Tuesday, February 3, 2015

Family History Writing Challenge Day 3

St. Louis Levy 1848
Disaster struck St. Louis in two different ways in 1849. With a population that had grown to about 73,000 people, immigrants were steadily pouring into the area. On January 2, 1849 the steamboats Aleck Scott and St. Paul arrived from New Orleans carrying many seriously ill passengers. They were just the first of many boats bringing victims of cholera to the city. Though it wasn't known at the time, cholera is a bacterial abdominal infection that spreads mainly through water contaminated by human waste. It can kill within hours. At the time, the city had no sewer system. By mid-May an average of twenty-five people per day died, many of them young children. The highest death rates were in the slums where the living quarters were over-crowded. The death toll was at least 4,317, or nearly six percent of the population, by the end of the year.

St. Louis Fire of 1849
While it does not appear that Murdoch or Dickson were personally impacted by cholera, what happened in the midst of the epidemic most certainly affected them. On May 17, 1849 a steamboat named White Cloud caught fire while it was moored at the foot of Cherry Street. The flames spread to neighboring boat Edward Bates, which either broke free or was cut loose. The current carried it into other docked boats, catching them on fire as well. Strong winds carried the flames to piles of freight stacked on the levy, then on to the wooden warehouses on Front Street. Despite the heroic efforts of over 1,000 volunteer firefighters, the blaze carried to other buildings downtown. The fire continued throughout the night. Eventually, the fire destroyed four hundred buildings in fifteen city blocks, leaving hundreds homeless and thousands without work. Additionally, twenty-three steamers and nine flatboats and barges were lost. The total damages were estimated at nearly $6,000,000.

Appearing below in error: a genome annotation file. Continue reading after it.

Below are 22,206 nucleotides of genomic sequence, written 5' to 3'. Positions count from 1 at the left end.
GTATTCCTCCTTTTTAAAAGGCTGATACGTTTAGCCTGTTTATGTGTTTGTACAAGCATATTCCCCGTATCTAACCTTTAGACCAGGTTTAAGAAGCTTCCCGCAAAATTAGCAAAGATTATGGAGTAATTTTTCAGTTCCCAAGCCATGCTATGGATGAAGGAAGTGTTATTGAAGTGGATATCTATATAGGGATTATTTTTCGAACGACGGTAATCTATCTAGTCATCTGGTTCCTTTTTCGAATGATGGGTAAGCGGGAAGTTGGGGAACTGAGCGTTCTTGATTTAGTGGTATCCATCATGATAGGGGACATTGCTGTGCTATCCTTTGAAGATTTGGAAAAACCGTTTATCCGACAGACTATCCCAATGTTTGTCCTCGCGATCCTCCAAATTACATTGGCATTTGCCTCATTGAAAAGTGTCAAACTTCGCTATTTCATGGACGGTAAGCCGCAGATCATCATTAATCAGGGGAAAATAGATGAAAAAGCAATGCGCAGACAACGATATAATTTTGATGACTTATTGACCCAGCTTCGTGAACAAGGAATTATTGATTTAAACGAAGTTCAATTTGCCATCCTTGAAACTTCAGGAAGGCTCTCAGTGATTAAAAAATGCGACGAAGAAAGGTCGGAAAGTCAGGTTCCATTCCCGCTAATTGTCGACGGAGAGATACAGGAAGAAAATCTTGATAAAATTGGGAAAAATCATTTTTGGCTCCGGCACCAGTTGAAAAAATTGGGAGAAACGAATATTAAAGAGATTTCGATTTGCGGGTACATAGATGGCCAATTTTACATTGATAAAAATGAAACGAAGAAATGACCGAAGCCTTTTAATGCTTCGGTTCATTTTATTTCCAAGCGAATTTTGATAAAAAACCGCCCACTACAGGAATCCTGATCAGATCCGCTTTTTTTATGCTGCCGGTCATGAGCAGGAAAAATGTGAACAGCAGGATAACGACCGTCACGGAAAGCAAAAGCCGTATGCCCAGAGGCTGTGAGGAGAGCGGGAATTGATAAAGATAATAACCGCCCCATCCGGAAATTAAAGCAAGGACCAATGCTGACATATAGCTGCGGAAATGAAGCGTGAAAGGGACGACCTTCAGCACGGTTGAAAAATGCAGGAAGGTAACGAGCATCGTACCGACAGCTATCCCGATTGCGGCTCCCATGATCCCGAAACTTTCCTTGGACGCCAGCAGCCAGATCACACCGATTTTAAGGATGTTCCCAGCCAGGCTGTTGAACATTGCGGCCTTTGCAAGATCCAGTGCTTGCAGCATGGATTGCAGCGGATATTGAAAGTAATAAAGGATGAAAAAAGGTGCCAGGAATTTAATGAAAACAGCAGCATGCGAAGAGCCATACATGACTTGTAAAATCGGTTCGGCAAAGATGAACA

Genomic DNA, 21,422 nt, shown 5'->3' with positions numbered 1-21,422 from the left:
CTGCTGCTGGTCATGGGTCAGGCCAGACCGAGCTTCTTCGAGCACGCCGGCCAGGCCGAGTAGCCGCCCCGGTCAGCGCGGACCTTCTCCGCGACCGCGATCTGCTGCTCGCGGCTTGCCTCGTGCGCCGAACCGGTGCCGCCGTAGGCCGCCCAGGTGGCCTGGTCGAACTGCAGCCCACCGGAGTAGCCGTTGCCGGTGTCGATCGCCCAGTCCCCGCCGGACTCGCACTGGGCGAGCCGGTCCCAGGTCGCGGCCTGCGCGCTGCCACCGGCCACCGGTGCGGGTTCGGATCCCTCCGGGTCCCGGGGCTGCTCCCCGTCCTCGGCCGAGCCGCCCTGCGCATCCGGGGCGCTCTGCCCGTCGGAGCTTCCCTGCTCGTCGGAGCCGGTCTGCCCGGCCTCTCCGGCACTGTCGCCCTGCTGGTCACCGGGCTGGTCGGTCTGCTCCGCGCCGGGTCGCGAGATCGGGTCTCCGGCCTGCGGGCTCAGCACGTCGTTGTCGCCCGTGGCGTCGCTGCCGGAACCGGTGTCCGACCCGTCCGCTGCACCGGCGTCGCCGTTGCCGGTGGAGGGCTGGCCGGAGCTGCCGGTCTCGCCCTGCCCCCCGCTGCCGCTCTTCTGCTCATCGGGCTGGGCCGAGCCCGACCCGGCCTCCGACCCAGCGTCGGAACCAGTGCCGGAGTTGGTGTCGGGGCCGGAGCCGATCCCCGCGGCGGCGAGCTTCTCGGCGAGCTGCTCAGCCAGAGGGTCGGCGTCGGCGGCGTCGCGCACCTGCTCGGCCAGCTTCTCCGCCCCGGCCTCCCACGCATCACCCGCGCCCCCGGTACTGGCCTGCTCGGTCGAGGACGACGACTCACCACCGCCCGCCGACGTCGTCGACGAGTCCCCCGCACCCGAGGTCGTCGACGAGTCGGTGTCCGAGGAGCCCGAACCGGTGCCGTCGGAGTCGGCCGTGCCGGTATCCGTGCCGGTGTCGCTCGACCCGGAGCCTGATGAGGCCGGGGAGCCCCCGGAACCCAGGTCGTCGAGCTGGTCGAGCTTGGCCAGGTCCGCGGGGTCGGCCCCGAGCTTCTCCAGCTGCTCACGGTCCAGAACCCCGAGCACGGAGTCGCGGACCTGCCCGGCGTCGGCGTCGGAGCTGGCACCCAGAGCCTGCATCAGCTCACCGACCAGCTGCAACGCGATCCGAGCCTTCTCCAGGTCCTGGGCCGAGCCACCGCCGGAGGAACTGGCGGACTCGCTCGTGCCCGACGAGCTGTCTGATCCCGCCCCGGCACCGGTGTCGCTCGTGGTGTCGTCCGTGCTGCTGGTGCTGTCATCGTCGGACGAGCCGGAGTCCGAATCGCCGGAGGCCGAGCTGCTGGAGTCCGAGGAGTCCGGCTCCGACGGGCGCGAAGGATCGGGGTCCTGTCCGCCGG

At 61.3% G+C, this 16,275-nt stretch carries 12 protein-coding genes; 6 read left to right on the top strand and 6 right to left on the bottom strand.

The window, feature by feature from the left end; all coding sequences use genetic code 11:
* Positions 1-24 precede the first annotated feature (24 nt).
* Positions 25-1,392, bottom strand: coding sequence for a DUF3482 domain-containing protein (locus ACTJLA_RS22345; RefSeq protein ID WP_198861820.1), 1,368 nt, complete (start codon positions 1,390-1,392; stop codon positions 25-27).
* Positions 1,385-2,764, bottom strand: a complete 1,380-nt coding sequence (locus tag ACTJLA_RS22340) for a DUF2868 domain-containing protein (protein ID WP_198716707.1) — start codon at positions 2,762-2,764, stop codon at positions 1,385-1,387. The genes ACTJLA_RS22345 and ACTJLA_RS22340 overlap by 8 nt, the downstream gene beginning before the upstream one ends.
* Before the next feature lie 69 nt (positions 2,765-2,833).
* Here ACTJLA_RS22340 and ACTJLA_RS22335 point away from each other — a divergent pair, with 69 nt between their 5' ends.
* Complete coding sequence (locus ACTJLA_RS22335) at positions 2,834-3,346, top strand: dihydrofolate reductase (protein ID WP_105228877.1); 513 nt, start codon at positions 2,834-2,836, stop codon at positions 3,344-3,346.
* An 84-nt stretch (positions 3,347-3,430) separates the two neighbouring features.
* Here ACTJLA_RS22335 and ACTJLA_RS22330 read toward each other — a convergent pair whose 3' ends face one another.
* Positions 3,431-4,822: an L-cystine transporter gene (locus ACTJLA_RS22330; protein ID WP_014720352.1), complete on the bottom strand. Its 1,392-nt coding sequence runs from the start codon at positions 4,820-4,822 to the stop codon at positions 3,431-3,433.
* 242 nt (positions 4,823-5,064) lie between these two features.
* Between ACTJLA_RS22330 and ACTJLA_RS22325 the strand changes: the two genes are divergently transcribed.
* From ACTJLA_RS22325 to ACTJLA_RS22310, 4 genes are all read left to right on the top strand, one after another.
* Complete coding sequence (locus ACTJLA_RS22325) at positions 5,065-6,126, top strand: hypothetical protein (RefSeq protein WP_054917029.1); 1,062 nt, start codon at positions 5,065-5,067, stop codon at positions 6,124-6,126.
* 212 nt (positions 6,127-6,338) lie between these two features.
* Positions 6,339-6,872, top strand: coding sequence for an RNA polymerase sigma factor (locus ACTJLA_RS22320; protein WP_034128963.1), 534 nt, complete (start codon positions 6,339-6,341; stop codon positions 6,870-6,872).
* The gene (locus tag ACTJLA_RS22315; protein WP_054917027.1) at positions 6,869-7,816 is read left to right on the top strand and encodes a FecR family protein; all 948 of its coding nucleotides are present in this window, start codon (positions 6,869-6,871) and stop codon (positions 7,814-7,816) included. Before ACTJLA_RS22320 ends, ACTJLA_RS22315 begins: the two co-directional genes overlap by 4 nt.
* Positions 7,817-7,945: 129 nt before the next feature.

There is no question that Murdoch & Dickson lost their business location that night, as it was only one block away from the levy. Murdoch also lost his home, since he lived above the business. (Dickson had married and moved into a home with his wife in 1847. It was not impacted by the fire.) One can only imagine what it must have been like to rebuild the business once the building and all the merchandise inside of it were destroyed. Their records were lost, so it must have been trying to reconstruct the payables and receivables for the company. This experience may have been the impetus for Murdoch & Dickson later taking a prominent role in the establishment of several insurance companies.

One positive result of the fire was a change in the building code in St. Louis. The city was rebuilt with an emphasis on fire-proofing. The streets were wider and the new buildings were generally four to five stories in height, with heavy brick walls facing the street front. Murdoch & Dickson rebuilt downtown, with the new office building located at 63 N. Main (formerly N. First Street).